10. Deng CX, Pan HP, Fang SN, Konaté AA, Qin RD (2017) Support vector machine as an alternative method for lithology classification of crystalline rocks. J Geophys Eng 14:341–349CrossRefGoogle Scholar
  11. Farrell ME (2004) Estimating lithology and fluid parameters from seismic data. J Acoust Soc Am 115:2471–2471CrossRefGoogle Scholar
  12. Grana D, Paparozzi E, Mancini S, Tarchiani C (2013) Seismic driven probabilistic classification of reservoir facies for static reservoir modeling: a case history in the Barents Sea. Geophys Prospect 61:613–629CrossRefGoogle Scholar
  13. Luo Y, Zhao YC, Lu XH (2013) Characteristics and evaluation of the shale oil reservoir in upper es inter salt in Liutun Sag. J Earth Sci 24:962–975CrossRefGoogle Scholar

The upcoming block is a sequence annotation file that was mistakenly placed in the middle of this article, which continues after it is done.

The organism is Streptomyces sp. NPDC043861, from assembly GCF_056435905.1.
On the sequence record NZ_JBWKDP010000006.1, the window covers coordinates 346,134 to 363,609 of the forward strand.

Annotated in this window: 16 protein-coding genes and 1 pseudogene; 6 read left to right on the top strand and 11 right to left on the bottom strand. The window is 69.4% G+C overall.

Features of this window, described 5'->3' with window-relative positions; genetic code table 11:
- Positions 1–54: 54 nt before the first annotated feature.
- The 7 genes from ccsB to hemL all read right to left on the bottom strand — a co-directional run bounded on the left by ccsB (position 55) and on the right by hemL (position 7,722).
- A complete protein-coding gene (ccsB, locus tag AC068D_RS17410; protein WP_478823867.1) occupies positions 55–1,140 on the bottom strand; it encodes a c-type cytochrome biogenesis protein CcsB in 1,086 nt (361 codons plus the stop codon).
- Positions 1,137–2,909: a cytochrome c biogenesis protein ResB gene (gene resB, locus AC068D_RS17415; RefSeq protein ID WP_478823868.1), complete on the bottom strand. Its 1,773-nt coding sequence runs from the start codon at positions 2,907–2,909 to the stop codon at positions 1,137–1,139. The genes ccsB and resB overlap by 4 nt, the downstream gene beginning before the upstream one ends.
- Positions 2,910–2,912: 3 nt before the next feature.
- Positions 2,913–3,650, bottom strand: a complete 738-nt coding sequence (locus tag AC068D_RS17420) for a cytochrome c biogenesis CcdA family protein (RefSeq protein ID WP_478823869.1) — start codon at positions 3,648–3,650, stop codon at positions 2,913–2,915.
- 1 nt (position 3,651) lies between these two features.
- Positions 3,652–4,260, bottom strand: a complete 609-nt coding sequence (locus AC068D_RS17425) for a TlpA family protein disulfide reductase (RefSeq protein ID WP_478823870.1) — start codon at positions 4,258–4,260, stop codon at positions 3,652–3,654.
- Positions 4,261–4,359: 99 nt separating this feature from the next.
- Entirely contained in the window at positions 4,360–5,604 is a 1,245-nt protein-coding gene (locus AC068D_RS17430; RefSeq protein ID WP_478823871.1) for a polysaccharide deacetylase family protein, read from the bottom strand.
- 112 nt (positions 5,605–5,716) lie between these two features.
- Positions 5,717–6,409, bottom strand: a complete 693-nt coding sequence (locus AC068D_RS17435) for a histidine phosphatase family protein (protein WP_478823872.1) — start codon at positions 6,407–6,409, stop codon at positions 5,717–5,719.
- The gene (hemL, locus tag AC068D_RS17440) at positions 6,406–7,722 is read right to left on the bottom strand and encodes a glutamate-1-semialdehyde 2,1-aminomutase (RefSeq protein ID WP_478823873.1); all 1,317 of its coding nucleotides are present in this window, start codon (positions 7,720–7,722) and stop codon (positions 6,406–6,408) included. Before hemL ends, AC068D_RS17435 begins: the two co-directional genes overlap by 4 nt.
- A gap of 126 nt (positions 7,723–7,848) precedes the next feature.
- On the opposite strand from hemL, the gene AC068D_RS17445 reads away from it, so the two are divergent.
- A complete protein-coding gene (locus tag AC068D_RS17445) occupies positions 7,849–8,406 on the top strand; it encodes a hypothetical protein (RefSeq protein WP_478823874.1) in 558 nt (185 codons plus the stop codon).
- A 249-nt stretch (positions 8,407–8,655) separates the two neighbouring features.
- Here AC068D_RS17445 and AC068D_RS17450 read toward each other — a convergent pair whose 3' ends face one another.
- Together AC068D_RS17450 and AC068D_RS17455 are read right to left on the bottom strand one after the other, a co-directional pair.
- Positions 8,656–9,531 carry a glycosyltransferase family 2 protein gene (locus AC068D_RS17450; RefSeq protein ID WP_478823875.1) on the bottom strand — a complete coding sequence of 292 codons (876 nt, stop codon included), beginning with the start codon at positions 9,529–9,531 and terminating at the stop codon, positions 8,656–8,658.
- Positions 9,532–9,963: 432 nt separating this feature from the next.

14. Maiti S, Tiwari RK (2010) Neural network modeling and an uncertainty analysis in Bayesian framework: a case study from the KTB borehole site. J Geophys Res Solid Earth 115:1–28CrossRefGoogle Scholar
  15. Mueller TG, Pusuluri NB, Mathias KK, Cornelius PL, Barnhisel RI, Shearer SA (2004) Map quality for ordinary kriging and inverse distance weighted interpolation. Soil Sci Soc Am J 68:2042–2047CrossRefGoogle Scholar
  16. Odeh IOA, Todd AJ, Triantafilis J (2003) Spatial prediction of soil particle-size fractions as compositional data. Soil Sci 168:501–515Google Scholar
  17. Oonk S, Slomp CP, Huisman DJ, Vriend SP (2009) Effects of site lithology on geochemical signatures of human occupation in archaeological house plans in the Netherlands. J Archaeol Sci 36:1215–1228CrossRefGoogle Scholar
  18. Rolon L, Mohaghegh SD, Ameri S, Gaskari R, McDaniel B (2009) Using artificial neural networks to generate synthetic well logs. J Nat Gas Sci Eng 1:118–133CrossRefGoogle Scholar
  19. Rosenbaum MS, Rosén L, Gustafson G (1997) Probabilistic models for estimating lithology. Eng Geol 47:43–55CrossRefGoogle Scholar
  20. Shi WJ, Liu JY, Du ZP, Song YJ, Chen CY, Yue TX (2009) Surface modelling of soil pH. Geoderma 150:113–119CrossRefGoogle Scholar